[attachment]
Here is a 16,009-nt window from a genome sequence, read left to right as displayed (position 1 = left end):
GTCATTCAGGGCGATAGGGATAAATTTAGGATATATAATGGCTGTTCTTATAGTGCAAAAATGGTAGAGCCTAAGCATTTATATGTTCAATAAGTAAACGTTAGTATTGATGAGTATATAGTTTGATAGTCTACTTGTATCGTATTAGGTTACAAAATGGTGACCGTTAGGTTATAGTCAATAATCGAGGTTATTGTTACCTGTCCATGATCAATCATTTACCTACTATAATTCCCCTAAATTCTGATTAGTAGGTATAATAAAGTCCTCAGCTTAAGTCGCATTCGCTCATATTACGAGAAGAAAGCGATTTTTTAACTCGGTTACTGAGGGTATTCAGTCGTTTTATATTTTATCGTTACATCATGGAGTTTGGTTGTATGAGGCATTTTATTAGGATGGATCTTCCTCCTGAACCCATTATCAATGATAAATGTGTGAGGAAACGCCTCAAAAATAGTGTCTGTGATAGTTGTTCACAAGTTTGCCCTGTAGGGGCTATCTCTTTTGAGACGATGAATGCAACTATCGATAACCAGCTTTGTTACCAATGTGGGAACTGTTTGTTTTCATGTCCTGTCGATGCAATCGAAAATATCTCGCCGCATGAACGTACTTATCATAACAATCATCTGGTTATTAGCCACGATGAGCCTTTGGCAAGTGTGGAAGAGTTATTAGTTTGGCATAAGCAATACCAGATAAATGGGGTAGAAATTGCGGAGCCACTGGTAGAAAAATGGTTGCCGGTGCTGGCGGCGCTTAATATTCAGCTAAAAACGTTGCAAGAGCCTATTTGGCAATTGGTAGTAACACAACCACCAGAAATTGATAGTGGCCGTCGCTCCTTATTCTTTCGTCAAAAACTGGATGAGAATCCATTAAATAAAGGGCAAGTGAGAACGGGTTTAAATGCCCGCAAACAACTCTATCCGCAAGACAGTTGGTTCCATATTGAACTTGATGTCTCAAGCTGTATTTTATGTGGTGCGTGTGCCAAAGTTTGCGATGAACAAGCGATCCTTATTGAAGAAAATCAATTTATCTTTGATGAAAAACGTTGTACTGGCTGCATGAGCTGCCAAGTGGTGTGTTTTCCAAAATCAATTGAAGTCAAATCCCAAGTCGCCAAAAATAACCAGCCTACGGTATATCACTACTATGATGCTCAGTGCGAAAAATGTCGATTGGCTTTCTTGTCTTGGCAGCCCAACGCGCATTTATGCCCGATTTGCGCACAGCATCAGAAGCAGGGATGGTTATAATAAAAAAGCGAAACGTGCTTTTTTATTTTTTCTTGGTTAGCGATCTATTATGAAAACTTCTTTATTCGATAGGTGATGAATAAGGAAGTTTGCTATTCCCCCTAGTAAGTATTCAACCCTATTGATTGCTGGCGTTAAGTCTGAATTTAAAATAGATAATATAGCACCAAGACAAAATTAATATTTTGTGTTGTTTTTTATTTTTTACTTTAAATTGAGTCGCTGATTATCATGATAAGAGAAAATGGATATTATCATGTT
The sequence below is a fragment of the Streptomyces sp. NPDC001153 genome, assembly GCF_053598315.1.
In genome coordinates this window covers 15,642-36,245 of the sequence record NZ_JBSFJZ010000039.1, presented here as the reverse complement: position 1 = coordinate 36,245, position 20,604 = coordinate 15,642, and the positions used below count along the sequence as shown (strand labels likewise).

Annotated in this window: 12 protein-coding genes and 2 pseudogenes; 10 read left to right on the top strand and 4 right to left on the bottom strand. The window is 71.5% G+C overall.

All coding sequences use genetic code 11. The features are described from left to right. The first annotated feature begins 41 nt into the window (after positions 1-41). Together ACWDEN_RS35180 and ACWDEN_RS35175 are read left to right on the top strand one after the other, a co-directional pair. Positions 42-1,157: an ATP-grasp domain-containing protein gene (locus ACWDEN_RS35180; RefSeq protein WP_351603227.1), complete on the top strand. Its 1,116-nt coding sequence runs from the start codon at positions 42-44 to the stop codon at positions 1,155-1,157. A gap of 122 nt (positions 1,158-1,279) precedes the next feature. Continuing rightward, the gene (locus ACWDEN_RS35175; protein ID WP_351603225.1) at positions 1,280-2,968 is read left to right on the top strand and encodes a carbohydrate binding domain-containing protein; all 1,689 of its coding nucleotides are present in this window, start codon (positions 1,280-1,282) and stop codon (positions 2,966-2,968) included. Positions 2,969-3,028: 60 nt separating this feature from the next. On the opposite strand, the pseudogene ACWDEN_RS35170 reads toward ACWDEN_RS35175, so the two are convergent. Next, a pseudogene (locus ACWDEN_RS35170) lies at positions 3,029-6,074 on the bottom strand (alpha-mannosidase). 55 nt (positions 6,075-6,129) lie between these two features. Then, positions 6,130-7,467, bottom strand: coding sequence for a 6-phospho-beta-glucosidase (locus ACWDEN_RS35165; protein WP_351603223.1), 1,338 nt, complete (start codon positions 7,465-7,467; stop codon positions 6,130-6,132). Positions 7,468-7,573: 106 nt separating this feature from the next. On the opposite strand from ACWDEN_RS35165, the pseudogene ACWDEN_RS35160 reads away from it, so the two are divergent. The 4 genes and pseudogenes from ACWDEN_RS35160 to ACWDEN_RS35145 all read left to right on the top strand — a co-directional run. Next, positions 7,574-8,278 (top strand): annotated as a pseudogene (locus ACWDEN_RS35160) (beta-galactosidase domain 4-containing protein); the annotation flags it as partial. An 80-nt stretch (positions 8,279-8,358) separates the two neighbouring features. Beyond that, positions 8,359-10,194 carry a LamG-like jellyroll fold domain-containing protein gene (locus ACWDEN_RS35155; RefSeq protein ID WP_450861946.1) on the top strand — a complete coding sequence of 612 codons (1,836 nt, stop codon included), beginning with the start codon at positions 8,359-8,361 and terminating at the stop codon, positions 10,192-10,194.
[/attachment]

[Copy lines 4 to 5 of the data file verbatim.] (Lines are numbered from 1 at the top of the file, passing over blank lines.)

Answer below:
In genome coordinates this window covers 15,642-36,245 of the sequence record NZ_JBSFJZ010000039.1, presented here as the reverse complement: position 1 = coordinate 36,245, position 20,604 = coordinate 15,642, and the positions used below count along the sequence as shown (strand labels likewise).

Annotated in this window: 12 protein-coding genes and 2 pseudogenes; 10 read left to right on the top strand and 4 right to left on the bottom strand. The window is 71.5% G+C overall.